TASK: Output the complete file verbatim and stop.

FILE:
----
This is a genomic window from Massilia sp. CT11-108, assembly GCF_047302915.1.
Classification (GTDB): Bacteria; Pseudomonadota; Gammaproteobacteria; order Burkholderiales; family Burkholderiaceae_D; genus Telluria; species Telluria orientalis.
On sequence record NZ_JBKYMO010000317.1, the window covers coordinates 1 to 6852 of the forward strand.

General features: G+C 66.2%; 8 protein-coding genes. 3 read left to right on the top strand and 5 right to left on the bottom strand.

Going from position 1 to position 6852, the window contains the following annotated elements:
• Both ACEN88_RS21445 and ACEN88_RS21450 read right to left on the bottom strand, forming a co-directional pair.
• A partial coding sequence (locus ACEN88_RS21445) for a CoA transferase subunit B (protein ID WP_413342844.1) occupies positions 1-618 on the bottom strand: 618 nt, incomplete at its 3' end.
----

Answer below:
This is a genomic window from Massilia sp. CT11-108, assembly GCF_047302915.1.
Classification (GTDB): Bacteria; Pseudomonadota; Gammaproteobacteria; order Burkholderiales; family Burkholderiaceae_D; genus Telluria; species Telluria orientalis.
On sequence record NZ_JBKYMO010000317.1, the window covers coordinates 1 to 6852 of the forward strand.

General features: G+C 66.2%; 8 protein-coding genes. 3 read left to right on the top strand and 5 right to left on the bottom strand.

Going from position 1 to position 6852, the window contains the following annotated elements:
• Both ACEN88_RS21445 and ACEN88_RS21450 read right to left on the bottom strand, forming a co-directional pair.
• A partial coding sequence (locus ACEN88_RS21445) for a CoA transferase subunit B (protein ID WP_413342844.1) occupies positions 1-618 on the bottom strand: 618 nt, incomplete at its 3' end.